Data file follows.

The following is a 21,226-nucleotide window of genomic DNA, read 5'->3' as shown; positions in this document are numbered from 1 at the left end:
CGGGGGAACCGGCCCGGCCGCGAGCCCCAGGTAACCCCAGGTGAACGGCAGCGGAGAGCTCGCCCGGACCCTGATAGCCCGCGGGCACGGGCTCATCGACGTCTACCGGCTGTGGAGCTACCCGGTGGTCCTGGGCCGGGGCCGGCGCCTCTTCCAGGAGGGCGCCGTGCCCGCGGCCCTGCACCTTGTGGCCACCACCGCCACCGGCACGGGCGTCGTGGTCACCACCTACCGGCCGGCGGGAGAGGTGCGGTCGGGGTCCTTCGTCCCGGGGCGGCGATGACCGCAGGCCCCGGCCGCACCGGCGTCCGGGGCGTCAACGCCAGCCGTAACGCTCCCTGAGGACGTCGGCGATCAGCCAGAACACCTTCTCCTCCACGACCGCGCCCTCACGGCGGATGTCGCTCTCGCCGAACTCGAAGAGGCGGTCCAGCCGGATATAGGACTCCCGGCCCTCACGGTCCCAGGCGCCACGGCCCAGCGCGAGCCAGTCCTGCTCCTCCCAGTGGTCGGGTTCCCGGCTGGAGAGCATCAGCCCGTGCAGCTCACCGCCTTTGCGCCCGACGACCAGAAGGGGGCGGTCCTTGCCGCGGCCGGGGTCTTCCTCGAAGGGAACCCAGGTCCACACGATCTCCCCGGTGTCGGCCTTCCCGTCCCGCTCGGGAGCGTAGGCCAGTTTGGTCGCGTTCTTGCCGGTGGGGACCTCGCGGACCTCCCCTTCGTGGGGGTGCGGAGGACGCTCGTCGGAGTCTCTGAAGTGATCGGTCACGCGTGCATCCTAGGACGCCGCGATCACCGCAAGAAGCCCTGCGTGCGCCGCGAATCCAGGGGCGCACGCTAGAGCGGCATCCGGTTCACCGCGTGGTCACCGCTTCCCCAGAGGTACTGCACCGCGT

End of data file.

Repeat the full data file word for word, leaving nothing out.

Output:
The following is a 21,226-nucleotide window of genomic DNA, read 5'->3' as shown; positions in this document are numbered from 1 at the left end:
CGGGGGAACCGGCCCGGCCGCGAGCCCCAGGTAACCCCAGGTGAACGGCAGCGGAGAGCTCGCCCGGACCCTGATAGCCCGCGGGCACGGGCTCATCGACGTCTACCGGCTGTGGAGCTACCCGGTGGTCCTGGGCCGGGGCCGGCGCCTCTTCCAGGAGGGCGCCGTGCCCGCGGCCCTGCACCTTGTGGCCACCACCGCCACCGGCACGGGCGTCGTGGTCACCACCTACCGGCCGGCGGGAGAGGTGCGGTCGGGGTCCTTCGTCCCGGGGCGGCGATGACCGCAGGCCCCGGCCGCACCGGCGTCCGGGGCGTCAACGCCAGCCGTAACGCTCCCTGAGGACGTCGGCGATCAGCCAGAACACCTTCTCCTCCACGACCGCGCCCTCACGGCGGATGTCGCTCTCGCCGAACTCGAAGAGGCGGTCCAGCCGGATATAGGACTCCCGGCCCTCACGGTCCCAGGCGCCACGGCCCAGCGCGAGCCAGTCCTGCTCCTCCCAGTGGTCGGGTTCCCGGCTGGAGAGCATCAGCCCGTGCAGCTCACCGCCTTTGCGCCCGACGACCAGAAGGGGGCGGTCCTTGCCGCGGCCGGGGTCTTCCTCGAAGGGAACCCAGGTCCACACGATCTCCCCGGTGTCGGCCTTCCCGTCCCGCTCGGGAGCGTAGGCCAGTTTGGTCGCGTTCTTGCCGGTGGGGACCTCGCGGACCTCCCCTTCGTGGGGGTGCGGAGGACGCTCGTCGGAGTCTCTGAAGTGATCGGTCACGCGTGCATCCTAGGACGCCGCGATCACCGCAAGAAGCCCTGCGTGCGCCGCGAATCCAGGGGCGCACGCTAGAGCGGCATCCGGTTCACCGCGTGGTCACCGCTTCCCCAGAGGTACTGCACCGCGT